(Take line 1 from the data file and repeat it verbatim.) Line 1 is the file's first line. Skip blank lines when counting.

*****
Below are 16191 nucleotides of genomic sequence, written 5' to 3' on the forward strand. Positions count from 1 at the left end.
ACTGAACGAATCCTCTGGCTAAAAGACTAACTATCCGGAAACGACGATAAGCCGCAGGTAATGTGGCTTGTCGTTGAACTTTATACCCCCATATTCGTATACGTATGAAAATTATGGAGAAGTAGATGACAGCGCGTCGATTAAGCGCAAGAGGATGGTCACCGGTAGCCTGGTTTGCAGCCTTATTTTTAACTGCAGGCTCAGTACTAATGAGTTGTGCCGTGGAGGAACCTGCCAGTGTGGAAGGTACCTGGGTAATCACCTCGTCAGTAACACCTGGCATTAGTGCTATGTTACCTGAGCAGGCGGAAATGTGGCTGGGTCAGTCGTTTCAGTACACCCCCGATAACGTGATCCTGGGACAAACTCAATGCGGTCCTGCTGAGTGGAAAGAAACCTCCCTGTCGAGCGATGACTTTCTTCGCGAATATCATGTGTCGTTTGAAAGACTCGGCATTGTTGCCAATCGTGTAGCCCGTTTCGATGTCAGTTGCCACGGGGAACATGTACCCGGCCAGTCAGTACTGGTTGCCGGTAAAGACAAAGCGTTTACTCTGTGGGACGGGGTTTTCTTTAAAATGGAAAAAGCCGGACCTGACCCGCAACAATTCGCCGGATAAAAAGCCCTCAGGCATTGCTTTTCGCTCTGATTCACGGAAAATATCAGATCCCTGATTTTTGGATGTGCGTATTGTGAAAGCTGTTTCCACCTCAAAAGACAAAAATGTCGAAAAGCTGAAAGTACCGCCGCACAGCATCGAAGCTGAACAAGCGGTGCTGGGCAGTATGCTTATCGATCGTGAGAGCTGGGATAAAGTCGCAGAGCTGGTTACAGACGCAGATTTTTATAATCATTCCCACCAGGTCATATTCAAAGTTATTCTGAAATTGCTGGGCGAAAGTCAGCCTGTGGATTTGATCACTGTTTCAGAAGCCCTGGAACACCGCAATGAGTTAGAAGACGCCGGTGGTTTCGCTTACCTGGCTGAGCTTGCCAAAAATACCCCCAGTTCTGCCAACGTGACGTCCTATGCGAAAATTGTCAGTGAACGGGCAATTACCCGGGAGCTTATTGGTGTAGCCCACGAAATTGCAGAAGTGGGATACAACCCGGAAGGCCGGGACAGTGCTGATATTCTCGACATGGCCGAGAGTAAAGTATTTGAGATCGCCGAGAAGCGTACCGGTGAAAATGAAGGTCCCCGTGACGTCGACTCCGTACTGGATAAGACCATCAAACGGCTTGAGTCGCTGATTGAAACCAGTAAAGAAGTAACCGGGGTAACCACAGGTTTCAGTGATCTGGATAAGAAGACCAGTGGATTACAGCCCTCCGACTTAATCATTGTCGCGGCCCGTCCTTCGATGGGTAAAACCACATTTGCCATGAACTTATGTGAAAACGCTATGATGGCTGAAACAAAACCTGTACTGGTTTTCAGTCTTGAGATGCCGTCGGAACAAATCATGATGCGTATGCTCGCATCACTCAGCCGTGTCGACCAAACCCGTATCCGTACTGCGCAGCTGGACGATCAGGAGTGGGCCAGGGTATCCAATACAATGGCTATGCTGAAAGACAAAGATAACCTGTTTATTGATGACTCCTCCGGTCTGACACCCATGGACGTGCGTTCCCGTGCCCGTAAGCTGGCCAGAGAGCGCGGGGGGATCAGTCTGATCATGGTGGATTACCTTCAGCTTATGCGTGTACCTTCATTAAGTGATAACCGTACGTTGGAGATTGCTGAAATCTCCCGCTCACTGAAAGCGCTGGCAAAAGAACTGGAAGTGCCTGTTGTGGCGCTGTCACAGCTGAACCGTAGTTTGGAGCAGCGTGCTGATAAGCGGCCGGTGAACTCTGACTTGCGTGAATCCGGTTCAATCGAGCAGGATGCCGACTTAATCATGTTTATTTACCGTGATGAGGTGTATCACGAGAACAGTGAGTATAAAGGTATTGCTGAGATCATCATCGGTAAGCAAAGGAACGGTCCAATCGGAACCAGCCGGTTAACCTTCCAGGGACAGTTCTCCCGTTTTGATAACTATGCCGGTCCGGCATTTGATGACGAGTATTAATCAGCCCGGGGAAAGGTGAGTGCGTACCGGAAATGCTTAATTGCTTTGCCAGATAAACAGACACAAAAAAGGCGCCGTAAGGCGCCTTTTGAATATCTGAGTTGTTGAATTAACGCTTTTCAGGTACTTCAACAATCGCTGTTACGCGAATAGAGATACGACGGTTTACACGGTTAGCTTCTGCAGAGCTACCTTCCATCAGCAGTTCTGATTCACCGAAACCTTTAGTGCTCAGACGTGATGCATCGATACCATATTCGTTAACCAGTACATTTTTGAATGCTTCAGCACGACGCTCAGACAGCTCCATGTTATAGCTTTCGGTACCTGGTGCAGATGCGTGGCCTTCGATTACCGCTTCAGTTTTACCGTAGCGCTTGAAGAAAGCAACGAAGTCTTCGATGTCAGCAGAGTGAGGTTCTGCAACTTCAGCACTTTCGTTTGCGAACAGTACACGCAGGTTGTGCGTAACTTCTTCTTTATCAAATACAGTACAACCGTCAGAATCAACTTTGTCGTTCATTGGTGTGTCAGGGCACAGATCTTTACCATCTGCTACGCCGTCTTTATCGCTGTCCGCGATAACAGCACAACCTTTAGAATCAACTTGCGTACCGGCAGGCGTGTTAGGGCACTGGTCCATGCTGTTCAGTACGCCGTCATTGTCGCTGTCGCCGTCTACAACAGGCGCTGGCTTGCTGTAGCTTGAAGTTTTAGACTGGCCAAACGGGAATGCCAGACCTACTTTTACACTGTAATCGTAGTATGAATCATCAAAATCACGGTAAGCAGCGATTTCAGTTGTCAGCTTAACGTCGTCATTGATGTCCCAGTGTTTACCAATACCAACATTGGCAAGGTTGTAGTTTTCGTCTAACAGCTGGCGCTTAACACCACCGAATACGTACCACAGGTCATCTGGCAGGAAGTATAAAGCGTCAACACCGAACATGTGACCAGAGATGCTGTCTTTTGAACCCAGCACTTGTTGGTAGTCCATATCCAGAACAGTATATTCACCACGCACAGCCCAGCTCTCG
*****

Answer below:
Below are 16191 nucleotides of genomic sequence, written 5' to 3' on the forward strand. Positions count from 1 at the left end.